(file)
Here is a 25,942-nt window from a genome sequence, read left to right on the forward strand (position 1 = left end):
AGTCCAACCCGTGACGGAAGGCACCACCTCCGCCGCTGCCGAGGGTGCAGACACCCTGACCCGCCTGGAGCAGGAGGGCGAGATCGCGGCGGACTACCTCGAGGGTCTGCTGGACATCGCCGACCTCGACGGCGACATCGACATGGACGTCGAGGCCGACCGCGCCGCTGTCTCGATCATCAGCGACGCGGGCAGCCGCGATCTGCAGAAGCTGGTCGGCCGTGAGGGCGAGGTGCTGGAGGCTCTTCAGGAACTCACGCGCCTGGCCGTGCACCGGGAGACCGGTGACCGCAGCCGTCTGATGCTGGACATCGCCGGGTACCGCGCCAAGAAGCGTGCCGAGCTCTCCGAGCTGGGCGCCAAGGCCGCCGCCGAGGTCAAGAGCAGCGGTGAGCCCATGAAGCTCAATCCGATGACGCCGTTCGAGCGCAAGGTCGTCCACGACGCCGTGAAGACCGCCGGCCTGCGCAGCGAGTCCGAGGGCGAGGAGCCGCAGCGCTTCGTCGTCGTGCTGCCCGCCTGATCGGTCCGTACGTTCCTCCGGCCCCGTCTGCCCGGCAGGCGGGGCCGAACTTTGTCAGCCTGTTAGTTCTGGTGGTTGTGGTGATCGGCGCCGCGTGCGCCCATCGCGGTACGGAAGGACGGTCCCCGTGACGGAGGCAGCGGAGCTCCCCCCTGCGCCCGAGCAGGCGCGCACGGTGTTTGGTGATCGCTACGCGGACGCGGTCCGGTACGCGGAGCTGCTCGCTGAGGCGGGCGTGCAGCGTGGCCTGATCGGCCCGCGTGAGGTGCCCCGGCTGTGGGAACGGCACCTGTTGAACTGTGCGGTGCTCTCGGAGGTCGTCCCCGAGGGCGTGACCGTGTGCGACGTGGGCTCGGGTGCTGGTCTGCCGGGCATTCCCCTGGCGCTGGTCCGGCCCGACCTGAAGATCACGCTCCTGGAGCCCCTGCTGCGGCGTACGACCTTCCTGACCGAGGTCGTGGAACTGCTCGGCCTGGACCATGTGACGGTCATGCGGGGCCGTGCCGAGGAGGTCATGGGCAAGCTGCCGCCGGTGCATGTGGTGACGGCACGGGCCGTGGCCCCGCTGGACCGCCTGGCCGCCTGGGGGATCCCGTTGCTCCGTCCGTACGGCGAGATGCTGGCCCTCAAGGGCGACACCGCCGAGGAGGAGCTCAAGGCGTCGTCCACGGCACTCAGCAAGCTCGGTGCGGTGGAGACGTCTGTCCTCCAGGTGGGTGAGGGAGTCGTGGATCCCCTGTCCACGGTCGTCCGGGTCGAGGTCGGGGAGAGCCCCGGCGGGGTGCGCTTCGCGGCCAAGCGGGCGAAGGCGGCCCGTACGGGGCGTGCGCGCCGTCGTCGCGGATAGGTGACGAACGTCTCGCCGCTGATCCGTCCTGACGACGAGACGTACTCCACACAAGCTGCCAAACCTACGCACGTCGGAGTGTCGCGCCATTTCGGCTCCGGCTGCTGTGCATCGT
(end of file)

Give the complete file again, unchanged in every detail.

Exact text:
Here is a 25,942-nt window from a genome sequence, read left to right on the forward strand (position 1 = left end):
AGTCCAACCCGTGACGGAAGGCACCACCTCCGCCGCTGCCGAGGGTGCAGACACCCTGACCCGCCTGGAGCAGGAGGGCGAGATCGCGGCGGACTACCTCGAGGGTCTGCTGGACATCGCCGACCTCGACGGCGACATCGACATGGACGTCGAGGCCGACCGCGCCGCTGTCTCGATCATCAGCGACGCGGGCAGCCGCGATCTGCAGAAGCTGGTCGGCCGTGAGGGCGAGGTGCTGGAGGCTCTTCAGGAACTCACGCGCCTGGCCGTGCACCGGGAGACCGGTGACCGCAGCCGTCTGATGCTGGACATCGCCGGGTACCGCGCCAAGAAGCGTGCCGAGCTCTCCGAGCTGGGCGCCAAGGCCGCCGCCGAGGTCAAGAGCAGCGGTGAGCCCATGAAGCTCAATCCGATGACGCCGTTCGAGCGCAAGGTCGTCCACGACGCCGTGAAGACCGCCGGCCTGCGCAGCGAGTCCGAGGGCGAGGAGCCGCAGCGCTTCGTCGTCGTGCTGCCCGCCTGATCGGTCCGTACGTTCCTCCGGCCCCGTCTGCCCGGCAGGCGGGGCCGAACTTTGTCAGCCTGTTAGTTCTGGTGGTTGTGGTGATCGGCGCCGCGTGCGCCCATCGCGGTACGGAAGGACGGTCCCCGTGACGGAGGCAGCGGAGCTCCCCCCTGCGCCCGAGCAGGCGCGCACGGTGTTTGGTGATCGCTACGCGGACGCGGTCCGGTACGCGGAGCTGCTCGCTGAGGCGGGCGTGCAGCGTGGCCTGATCGGCCCGCGTGAGGTGCCCCGGCTGTGGGAACGGCACCTGTTGAACTGTGCGGTGCTCTCGGAGGTCGTCCCCGAGGGCGTGACCGTGTGCGACGTGGGCTCGGGTGCTGGTCTGCCGGGCATTCCCCTGGCGCTGGTCCGGCCCGACCTGAAGATCACGCTCCTGGAGCCCCTGCTGCGGCGTACGACCTTCCTGACCGAGGTCGTGGAACTGCTCGGCCTGGACCATGTGACGGTCATGCGGGGCCGTGCCGAGGAGGTCATGGGCAAGCTGCCGCCGGTGCATGTGGTGACGGCACGGGCCGTGGCCCCGCTGGACCGCCTGGCCGCCTGGGGGATCCCGTTGCTCCGTCCGTACGGCGAGATGCTGGCCCTCAAGGGCGACACCGCCGAGGAGGAGCTCAAGGCGTCGTCCACGGCACTCAGCAAGCTCGGTGCGGTGGAGACGTCTGTCCTCCAGGTGGGTGAGGGAGTCGTGGATCCCCTGTCCACGGTCGTCCGGGTCGAGGTCGGGGAGAGCCCCGGCGGGGTGCGCTTCGCGGCCAAGCGGGCGAAGGCGGCCCGTACGGGGCGTGCGCGCCGTCGTCGCGGATAGGTGACGAACGTCTCGCCGCTGATCCGTCCTGACGACGAGACGTACTCCACACAAGCTGCCAAACCTACGCACGTCGGAGTGTCGCGCCATTTCGGCTCCGGCTGCTGTGCATCGT